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Police Raid Spanish Ruling Party Offices in Graft Probe

Spanish police on Thursday raided the offices of construction firm OHL and the Popular Party of acting Prime Minister Mariano Rajoy in a corruption probe, a judicial source said.

The source said police searched the office properties of former PP official Beltran Gutierrez and OHL board member Javier Lopez, as they pursue a bribery and money laundering probe.

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Bolivia President Fends Off Corruption Claims

Bolivia's President Evo Morales fended off corruption allegations Wednesday, demanding investigations to show he has "nothing to hide," as he prepares for a vote that could help extend his term.

Morales' opponents have accused him of influence-peddling linked to a Chinese construction firm in which his ex-girlfriend holds a top post and which won multimillion-dollar state contracts.

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U.S. Voices Concern Ukraine Security, Calls for Govt. Unity

U.S. Vice President Joe Biden on Tuesday expressed concern about signs of renewed conflict in eastern Ukraine, while calling on the country's shaky coalition government to unite and implement reforms.

In a call with Petro Poroshenko, the White House said Biden and the Ukrainian president "expressed serious concern about the worsening security situation in eastern Ukraine," as fighting ticked up after a months-long lull.

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Erdogan Threatens to Send Refugees to EU as NATO Steps In

Turkish President Recep Tayyip Erdogan on Thursday threatened to send the millions of refugees in Turkey to European Union (EU) member states, as NATO agreed to deploy ships to the Aegean Sea to ease the migrant crisis.

In a speech in Ankara, Erdogan stepped up his denunciations of Western policy in the refugee crisis, confirming he had threatened EU leaders at a summit meeting in November that Turkey could say "goodbye" to the refugees.

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French Parliament Sets Up Probe into 2015 Attacks

French lawmakers have formed a commission of inquiry into possible security failings over two major terror attacks in Paris in 2015 that left 147 people dead, a deputy said Thursday.

The commission, which was formed at the request of the conservative opposition Republicans party, held its first meeting on Tuesday, according to one of its members who spoke on condition of anonymity. 

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S. African Police Fire Stun Grenades ahead of Zuma Address

South African police fired stun grenades to disperse angry protesters outside parliament on Thursday shortly before President Jacob Zuma was due to deliver his annual state of the nation address.

The embattled president faces moves in court, in parliament and on the streets to have him impeached or dumped by the ruling African National Congress (ANC).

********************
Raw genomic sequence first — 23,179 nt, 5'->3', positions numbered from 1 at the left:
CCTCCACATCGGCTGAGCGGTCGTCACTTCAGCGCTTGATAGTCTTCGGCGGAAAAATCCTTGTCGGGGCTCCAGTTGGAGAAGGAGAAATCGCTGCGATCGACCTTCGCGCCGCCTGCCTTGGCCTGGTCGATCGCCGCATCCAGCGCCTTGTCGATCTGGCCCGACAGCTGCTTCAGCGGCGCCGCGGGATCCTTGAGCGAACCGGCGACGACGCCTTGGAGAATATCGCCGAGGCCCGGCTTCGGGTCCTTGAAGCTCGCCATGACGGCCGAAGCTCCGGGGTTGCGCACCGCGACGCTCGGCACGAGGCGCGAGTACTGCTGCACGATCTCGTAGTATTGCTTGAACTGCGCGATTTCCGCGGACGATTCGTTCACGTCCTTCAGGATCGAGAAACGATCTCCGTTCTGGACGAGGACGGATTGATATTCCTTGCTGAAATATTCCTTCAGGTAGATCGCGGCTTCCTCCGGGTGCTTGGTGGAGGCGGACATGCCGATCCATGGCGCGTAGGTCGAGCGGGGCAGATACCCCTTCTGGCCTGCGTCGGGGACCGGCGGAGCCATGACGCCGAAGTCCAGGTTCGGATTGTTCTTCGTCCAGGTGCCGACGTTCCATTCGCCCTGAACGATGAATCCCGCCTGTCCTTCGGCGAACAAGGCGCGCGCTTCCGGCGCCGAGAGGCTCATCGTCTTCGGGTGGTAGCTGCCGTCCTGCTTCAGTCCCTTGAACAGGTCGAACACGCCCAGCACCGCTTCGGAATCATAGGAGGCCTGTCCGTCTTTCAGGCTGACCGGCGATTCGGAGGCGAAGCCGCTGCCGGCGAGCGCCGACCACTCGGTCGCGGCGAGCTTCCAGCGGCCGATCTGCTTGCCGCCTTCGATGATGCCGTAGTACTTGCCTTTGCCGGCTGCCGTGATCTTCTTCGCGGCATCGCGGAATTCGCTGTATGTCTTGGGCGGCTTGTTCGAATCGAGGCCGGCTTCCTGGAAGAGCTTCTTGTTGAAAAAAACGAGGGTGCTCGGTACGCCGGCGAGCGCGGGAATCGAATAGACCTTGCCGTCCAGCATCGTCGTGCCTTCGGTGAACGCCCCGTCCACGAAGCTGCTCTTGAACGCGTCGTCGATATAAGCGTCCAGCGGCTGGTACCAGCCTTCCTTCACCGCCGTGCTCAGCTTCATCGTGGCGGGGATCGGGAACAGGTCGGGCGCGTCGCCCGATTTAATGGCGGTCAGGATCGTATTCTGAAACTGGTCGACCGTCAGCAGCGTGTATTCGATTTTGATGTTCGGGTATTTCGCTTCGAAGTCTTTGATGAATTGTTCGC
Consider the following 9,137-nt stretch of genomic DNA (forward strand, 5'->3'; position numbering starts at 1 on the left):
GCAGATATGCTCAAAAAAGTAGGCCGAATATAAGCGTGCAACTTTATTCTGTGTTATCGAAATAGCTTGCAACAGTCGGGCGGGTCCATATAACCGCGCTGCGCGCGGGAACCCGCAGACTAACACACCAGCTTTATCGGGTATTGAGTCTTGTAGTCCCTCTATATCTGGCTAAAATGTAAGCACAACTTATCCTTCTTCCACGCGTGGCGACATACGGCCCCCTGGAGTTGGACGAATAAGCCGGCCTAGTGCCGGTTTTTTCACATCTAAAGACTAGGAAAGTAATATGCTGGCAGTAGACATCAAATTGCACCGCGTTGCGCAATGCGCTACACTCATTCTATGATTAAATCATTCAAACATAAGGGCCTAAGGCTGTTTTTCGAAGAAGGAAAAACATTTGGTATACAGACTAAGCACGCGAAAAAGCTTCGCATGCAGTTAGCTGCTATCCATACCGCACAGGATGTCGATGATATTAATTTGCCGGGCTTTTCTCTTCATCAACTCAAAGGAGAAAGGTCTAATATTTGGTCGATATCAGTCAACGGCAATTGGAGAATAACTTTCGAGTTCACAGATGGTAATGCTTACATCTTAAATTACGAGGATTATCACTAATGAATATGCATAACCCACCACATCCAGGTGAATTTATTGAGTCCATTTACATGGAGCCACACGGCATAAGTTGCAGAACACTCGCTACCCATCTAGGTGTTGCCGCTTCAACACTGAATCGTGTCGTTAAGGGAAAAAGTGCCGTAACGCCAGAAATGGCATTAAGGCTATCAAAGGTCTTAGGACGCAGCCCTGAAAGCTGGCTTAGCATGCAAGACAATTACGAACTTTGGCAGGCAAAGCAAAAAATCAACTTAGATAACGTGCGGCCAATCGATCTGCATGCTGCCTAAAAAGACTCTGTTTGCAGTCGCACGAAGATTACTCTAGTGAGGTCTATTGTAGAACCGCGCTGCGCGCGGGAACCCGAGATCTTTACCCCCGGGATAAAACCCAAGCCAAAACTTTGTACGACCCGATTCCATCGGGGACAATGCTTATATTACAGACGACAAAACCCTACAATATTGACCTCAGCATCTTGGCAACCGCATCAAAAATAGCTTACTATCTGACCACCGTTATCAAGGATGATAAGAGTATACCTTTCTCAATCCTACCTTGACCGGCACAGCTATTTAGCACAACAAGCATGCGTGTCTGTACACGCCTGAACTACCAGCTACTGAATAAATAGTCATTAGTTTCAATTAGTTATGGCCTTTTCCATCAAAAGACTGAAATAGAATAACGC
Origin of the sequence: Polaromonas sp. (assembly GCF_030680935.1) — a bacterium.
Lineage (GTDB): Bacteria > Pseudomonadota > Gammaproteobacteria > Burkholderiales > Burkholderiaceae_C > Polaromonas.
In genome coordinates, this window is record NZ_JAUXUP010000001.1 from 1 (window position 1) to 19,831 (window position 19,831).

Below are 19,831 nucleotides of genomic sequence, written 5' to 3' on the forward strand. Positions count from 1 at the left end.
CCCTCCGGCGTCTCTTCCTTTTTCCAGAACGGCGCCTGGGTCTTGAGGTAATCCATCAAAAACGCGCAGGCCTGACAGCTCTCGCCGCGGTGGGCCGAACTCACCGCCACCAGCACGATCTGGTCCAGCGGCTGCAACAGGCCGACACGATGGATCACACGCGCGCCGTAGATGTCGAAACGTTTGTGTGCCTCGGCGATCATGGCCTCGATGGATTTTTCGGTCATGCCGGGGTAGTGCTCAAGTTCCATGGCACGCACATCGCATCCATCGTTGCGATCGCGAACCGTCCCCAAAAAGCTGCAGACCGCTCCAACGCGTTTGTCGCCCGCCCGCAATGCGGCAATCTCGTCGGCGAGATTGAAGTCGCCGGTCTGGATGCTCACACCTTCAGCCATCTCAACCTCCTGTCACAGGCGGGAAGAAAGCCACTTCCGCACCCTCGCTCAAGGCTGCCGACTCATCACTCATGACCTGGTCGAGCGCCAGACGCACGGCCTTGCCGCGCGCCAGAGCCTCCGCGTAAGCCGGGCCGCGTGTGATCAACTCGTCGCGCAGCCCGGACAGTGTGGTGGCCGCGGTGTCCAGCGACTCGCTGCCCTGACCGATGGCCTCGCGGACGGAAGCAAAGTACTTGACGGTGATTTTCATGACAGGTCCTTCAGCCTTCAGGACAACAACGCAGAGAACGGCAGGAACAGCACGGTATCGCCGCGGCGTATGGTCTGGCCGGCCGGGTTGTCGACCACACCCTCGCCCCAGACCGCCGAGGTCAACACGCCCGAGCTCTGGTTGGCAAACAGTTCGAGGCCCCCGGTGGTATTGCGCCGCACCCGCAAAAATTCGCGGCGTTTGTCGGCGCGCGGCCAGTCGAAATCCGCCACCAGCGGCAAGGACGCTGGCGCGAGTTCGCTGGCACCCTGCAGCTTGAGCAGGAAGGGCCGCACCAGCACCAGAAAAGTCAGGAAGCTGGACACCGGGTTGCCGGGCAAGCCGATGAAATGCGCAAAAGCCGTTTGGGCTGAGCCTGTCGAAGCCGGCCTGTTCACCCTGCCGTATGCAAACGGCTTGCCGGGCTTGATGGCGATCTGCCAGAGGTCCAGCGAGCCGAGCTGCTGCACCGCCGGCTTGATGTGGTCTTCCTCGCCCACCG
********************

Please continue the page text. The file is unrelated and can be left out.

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Ban, Trudeau Meeting Marks Canada's Returns to World Stage

U.N. Secretary General Ban Ki-moon's visit Thursday to meet with Prime Minister Justin Trudeau marked the return of Canada on the world diplomatic stage, after a decade-long retreat from multi-lateralism.

"I want to restore Canada's voice and leadership role at the U.N.," Trudeau said ahead of Ban's arrival in Ottawa, casting the first visit of a U.N. chief in years as recognition of the new Liberal government's commitment to working in concert with other nations.

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Former French PM Ayrault Named Foreign Minister in Govt. Shake-up

French President Francois Hollande reshuffled his cabinet Thursday, naming Jean-Marc Ayrault foreign minister and adding several ecologists to government as he seeks to widen his political base ahead of a presidential poll in 2017.

Ayrault, a 66-year-old former prime minister, will become France's top diplomat after veteran politician Laurent Fabius bowed out of politics to take up a post at the Constitutional Council.

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Grenade Wounds 26 in Burundi Capital

Twenty-six people were injured, nine of them seriously, when a grenade exploded Thursday in the Burundi capital of Bujumbura, local police said.

The grenade was thrown onto a crowded street in the city's Buyenzi district by a man on a motorbike, witnesses and a journalist said.

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New Latvian PM Vows Reforms as Parliament Backs his Coalition

Latvia's new prime minister vowed to push ahead with social reforms on Thursday as his center-right coalition won a vote of confidence in parliament.

Former development minister Maris Kucinskis, 54, succeeded as premier Laimdota Straujumaafter, who resigned in December after two years following a power wrangle inside her party. Kucinski will lead the same three-party coalition.

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